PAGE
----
In an undated ad, Hawley Mouse House boasts about inventing its first digital mouse in 1972. (Stanford Making the Macintosh) The Alto I mouse substantiates this claim to fame by its prominent embossing of the name Hawley alongside Xerox on its innards. It wasn't until 1983, however, that Jack Hawley produced his own mouse, the Mark II X063X, with his company name only and the copyright year emblazoned inside.
The Hawley mouse looks industrial with its sparse little block design and homely black plug, compared to the contemporary Xerox Star mouse. The bottom of the Hawley Mark II is reminiscent of the Alto's mouse except with the cord on the opposite end. The Hawley's big stainless steel mouse ball resides at the wrist edge and communicates the x-y coordinate position to the cursor. Two small stainless steel balls serve as rollers on the cord end. The Hawley mouse motherboard looks akin to the Alto mouse's, but brightly colored, much prettier than the outside.
A patent filed by IBM in 1995 for a pointing device cites the Hawley: "Two different implementations of the mouse protocol unit 37 have been known. One involves quadrature signals (pulse trains) and is known as a parallel implementation. The parallel implementation was developed and manufactured by Hawley Laboratories of Berkeley, Calif." (Patent 5764219)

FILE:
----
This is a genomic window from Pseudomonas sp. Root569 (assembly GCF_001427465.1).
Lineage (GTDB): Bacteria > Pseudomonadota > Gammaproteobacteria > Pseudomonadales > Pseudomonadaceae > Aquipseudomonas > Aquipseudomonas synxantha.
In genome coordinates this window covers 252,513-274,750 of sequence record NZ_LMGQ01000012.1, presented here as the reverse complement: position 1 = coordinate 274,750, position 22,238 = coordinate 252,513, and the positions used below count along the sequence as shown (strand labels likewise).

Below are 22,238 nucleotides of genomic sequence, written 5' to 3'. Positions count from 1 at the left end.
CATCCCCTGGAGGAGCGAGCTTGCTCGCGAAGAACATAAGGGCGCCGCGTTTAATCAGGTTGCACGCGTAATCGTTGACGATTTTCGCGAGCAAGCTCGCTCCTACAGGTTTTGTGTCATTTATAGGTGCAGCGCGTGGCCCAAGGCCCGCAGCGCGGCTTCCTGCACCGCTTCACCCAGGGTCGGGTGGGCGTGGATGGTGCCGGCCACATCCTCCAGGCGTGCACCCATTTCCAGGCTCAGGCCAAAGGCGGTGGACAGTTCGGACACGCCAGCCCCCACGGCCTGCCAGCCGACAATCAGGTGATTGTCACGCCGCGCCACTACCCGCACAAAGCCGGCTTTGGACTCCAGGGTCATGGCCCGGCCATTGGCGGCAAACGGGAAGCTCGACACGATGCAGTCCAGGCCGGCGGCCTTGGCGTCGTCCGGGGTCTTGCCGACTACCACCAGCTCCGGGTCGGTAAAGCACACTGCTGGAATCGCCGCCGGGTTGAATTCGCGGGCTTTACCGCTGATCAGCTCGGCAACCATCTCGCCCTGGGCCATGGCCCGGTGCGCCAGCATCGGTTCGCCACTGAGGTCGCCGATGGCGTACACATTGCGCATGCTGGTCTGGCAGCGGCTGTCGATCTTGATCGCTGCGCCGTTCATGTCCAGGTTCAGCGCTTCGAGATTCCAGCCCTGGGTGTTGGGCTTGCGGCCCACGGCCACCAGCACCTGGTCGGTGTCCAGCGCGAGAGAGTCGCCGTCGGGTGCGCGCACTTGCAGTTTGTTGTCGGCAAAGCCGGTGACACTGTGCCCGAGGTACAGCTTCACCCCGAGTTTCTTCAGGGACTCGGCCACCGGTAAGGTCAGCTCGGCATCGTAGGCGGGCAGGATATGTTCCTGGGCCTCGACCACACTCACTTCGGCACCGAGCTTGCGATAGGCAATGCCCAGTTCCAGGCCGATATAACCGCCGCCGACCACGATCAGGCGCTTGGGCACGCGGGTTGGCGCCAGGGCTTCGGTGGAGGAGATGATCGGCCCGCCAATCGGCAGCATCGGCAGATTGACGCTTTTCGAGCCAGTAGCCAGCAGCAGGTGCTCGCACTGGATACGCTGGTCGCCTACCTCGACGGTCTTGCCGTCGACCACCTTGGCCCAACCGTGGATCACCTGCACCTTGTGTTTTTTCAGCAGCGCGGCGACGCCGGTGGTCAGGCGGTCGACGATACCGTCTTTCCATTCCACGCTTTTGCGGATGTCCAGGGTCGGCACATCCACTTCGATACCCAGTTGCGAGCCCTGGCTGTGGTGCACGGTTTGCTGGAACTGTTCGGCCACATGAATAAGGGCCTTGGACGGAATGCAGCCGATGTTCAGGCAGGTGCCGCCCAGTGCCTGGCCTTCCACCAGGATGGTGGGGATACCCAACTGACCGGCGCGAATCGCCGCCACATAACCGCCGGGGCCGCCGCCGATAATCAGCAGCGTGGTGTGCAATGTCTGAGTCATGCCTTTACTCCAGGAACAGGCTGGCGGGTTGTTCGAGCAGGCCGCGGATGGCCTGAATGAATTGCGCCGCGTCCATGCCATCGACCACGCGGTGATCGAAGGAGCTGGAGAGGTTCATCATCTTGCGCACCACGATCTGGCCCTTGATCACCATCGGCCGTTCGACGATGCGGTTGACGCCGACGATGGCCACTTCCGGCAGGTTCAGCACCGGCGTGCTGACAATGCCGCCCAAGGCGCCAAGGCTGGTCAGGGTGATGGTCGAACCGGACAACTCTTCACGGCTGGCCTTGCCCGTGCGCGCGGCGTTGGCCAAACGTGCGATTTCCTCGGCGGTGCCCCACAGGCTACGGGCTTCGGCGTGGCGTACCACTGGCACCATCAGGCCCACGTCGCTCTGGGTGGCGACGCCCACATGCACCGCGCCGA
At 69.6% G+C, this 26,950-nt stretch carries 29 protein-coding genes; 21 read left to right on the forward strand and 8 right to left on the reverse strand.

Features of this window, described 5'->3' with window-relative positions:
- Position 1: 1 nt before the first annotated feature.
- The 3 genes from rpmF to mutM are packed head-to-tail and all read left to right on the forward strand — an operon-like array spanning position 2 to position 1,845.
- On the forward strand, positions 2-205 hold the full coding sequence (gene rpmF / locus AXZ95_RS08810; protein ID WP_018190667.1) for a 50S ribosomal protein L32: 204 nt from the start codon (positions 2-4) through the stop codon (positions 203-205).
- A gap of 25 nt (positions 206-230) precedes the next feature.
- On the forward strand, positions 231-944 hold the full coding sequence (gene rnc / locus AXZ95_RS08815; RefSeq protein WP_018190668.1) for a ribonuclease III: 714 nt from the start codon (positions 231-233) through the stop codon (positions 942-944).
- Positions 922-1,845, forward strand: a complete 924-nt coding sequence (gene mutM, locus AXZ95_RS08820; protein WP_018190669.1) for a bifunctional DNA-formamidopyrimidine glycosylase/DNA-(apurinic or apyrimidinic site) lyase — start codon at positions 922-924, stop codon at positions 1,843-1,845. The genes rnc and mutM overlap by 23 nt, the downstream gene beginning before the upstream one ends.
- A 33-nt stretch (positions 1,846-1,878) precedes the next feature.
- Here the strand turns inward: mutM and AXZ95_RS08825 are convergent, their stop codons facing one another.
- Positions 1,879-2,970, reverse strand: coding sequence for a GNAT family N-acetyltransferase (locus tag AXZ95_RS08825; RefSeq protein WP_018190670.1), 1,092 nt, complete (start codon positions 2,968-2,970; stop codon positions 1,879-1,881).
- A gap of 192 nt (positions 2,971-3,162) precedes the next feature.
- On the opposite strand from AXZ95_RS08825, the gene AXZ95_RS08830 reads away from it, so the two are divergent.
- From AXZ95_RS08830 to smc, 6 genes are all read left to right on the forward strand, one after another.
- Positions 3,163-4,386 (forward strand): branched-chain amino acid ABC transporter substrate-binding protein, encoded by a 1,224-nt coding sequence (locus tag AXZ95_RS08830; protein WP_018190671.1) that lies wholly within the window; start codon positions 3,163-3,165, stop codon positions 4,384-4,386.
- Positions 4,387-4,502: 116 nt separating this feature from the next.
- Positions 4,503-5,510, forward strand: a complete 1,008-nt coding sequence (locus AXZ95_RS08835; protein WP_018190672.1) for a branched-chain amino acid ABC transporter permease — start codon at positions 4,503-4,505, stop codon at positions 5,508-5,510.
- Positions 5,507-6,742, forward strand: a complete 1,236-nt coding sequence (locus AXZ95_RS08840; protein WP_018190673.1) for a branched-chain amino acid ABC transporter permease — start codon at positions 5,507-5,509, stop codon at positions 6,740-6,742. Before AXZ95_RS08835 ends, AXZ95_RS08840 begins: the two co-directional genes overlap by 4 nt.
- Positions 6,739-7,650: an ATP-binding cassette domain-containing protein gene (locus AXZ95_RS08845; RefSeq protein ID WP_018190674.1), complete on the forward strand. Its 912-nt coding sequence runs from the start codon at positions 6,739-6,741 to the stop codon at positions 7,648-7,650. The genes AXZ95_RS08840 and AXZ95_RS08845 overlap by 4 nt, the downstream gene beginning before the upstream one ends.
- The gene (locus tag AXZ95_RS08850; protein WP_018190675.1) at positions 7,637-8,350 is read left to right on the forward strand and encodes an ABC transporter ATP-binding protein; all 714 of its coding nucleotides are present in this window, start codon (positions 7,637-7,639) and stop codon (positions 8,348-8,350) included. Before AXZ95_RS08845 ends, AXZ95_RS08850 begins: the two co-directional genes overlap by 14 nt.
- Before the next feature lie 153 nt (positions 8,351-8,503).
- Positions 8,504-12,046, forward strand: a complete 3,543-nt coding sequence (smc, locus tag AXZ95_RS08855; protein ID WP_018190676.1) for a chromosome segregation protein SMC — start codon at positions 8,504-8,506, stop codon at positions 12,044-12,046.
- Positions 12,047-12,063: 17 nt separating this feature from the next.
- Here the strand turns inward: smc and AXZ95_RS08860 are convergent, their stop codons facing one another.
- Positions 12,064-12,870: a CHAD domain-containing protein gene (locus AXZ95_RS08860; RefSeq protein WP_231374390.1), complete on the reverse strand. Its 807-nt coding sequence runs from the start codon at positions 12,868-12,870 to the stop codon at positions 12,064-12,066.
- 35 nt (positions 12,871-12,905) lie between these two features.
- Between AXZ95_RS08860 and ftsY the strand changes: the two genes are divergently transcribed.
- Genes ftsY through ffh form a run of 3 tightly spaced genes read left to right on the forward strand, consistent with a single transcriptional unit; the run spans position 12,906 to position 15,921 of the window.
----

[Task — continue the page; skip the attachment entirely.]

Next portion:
Hawley ads featuring the 1983 X063X mouse undoubtedly target engineers and military technicians, who were some of the earliest computer users. Hawley must also intend to challenge input devices produced by Koala and Mouse Systems for personal computers. One ad claims,
"the MOUSE HOUSE™ is superior to any other mouse made. Its combination of accuracy, speed, and ease of operation is impossible to attain with input devices such as touch tablets, light pens, or track balls." (Stanford Making the Macintosh)
Another ad states the specifications:
"The HAWLEY X063X Mouse moves the cursor in any direction on a computer display screen, in direct proportion to its own movement, with a resolution of 200 ppi. The user-friendly Mouse rolls freely on any convenient surface." (Stanford Making the Macintosh)